The concept of the bucket list and the life list has grown in popularity as our sheer options for life abound. In the midst of feeling overwhelmed -- the average American receives over 100,000 words of information a day-- writing down a few simple phrases has huge power to shift our lives.
I recently began working with an executive coach and the first thing she had me do was write down my "intentions" for the next year on an index card. Write it down, and it's more likely to come true. This tradition holds true for me. When, growing up, my mother brought my sister and me to women's retreats around the summer and winter solstices, a favorite ritual was to "burn and affirm." Burn a piece of paper stating those habits we want to erase, affirm and keep those goals we so badly want to accomplish. Now, 22 years later, I'm paying an expert to do the exact same thing.
No one wants to reach the end of her life to find that so many of those dreams were abandoned in favor of the daily grind. It's so important for us to find satisfaction in personal achievement, whether it be something big like scaling Mt Kilimanjaro, or something smaller but equally significant, like running your first road race or living each day more mindfully.
And while many of us sort these dreams into lists in our heads, it can be even more helpful for us to set our intentions in writing, say them out loud, and share them with our friends. Not only will we hopefully inspire others to think concretely about what they still have to achieve, but we will increase our own motivation to start crossing things off our own lists.
Social media can help us stick to our goals. One of the best ways to achieve a goal is to publicly set your intention. Sharing your goal, especially with people who will help keep you accountable, will keep you motivated when you feel you're losing steam or thinking about giving up. Why do you think so many friends use apps that tell Facebook when they've completed running for the day? They're not showing off. They're using social media to stay accountable.
Increasing your chances of achieving your goals through setting intentions is nothing new. But I love the communities that have sprung up around this tactic. It's no secret I love online communities of women helping each other better themselves. Uber blogger Maggie Mason launched her popular project, Go Mighty, last year to encourage women to create their own life lists. The concept has been gaining steam for several years - its simplicity belies its power. What are the top five things you want to accomplish this year? At Go Mighty, users create their own life lists and use Go Mighty as a platform to connect with individuals and brands who can help them achieve the items on their lists.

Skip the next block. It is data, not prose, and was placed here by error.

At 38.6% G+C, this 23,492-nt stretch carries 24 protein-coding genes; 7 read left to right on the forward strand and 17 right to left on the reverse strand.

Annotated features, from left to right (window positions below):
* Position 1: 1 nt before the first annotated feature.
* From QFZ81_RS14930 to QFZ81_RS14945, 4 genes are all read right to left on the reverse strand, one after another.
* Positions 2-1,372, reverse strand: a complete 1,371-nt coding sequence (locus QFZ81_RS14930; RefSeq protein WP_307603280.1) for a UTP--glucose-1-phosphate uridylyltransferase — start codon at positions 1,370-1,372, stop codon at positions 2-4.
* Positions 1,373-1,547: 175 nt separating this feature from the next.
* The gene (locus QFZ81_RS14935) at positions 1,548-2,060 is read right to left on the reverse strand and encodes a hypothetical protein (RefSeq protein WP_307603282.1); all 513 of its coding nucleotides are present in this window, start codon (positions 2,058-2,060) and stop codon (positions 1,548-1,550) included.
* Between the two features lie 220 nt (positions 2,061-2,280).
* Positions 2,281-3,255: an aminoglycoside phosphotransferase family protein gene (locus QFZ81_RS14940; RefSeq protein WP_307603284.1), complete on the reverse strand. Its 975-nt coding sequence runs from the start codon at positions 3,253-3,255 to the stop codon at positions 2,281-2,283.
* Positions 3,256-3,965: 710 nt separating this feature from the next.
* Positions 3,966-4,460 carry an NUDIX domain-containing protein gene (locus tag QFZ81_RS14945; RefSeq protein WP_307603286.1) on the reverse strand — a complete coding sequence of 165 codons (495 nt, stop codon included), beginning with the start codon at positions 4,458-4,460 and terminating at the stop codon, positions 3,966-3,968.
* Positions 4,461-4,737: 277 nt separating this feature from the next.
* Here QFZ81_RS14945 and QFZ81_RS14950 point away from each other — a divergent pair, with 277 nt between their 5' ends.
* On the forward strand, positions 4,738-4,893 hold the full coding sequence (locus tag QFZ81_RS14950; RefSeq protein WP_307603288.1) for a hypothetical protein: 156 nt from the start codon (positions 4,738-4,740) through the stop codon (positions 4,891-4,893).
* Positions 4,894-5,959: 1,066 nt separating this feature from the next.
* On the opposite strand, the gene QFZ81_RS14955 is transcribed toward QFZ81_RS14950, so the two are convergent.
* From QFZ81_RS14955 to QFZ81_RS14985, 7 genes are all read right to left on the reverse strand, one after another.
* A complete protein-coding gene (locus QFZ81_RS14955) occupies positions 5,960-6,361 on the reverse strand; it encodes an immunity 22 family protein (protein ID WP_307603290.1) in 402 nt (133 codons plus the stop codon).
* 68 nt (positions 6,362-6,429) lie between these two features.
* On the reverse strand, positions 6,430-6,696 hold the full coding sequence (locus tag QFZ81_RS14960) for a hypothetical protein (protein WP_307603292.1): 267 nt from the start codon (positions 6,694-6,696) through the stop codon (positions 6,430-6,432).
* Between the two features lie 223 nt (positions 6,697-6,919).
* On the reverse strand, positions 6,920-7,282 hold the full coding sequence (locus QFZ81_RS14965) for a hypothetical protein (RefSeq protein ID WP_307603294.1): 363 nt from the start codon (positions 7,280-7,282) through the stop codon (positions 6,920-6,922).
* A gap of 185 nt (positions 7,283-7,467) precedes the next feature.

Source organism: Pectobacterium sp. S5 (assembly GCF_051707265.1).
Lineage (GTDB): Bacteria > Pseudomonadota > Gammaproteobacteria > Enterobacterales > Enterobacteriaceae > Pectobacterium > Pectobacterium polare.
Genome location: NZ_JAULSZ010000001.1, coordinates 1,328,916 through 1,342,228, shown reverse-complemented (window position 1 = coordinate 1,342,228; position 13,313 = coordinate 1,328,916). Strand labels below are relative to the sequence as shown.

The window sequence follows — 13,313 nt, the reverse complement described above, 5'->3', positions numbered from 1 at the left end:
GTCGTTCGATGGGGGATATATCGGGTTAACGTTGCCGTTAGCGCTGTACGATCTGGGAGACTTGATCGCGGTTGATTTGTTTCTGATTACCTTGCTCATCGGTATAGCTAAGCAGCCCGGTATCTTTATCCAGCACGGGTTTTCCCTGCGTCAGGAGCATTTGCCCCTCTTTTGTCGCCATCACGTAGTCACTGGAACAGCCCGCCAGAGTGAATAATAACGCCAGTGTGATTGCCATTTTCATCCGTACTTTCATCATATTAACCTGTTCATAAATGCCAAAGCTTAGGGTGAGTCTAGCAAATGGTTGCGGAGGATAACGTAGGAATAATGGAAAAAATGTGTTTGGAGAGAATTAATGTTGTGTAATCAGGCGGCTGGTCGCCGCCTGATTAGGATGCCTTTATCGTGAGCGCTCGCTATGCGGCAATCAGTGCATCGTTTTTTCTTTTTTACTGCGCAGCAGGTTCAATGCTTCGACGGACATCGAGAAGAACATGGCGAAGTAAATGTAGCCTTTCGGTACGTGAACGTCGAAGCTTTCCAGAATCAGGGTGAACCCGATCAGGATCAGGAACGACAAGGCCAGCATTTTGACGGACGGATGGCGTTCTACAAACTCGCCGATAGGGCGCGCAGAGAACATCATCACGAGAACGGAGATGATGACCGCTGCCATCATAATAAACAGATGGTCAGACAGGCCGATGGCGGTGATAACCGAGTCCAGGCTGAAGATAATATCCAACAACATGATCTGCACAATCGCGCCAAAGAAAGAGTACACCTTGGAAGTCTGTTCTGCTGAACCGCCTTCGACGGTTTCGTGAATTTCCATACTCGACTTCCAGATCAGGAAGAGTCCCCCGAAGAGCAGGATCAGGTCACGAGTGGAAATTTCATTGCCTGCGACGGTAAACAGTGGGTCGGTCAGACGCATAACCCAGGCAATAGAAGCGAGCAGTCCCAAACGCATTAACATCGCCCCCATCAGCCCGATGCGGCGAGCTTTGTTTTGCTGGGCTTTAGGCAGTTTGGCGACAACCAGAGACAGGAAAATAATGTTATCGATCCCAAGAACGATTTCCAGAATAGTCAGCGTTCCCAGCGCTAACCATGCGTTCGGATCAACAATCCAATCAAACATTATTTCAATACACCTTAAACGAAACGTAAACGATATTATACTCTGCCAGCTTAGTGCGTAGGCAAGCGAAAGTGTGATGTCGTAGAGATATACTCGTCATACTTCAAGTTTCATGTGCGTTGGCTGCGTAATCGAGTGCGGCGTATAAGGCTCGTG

In celebration of its 100th birthday, the American Cancer Society has created a Facebook app that allows users to create and share their own life lists with their Facebook friends. ACS also encourages everyone creating a life list to commit to doing their part to finishing the fight against cancer in their lifetimes. Though its unlikely any of us will personally discover the breakthrough that cures cancer, we can all contribute to the work of those who will. I believe everyone should be able to finish their life lists, and nothing -- especially not cancer -- should stop them.
What's funny is the commonality in our public life lists, and also the differences. Lots of people want to run races from a 5k to a marathon, and lots are joyful they married the love of their life, myself included. But in between are the truly personal goals, the big and the little -- like my friend Christine who wanted to perfect making sugar flowers for pastries. The beauty is in the big and the little goals, and sheer thrill of telling everyone in the world online exactly what you want to do. Now let's go do it!
Disclosure: my company, Women Online, consults for the American Cancer Society.
Follow Morra Aarons-Mele on Twitter: www.twitter.com/morraam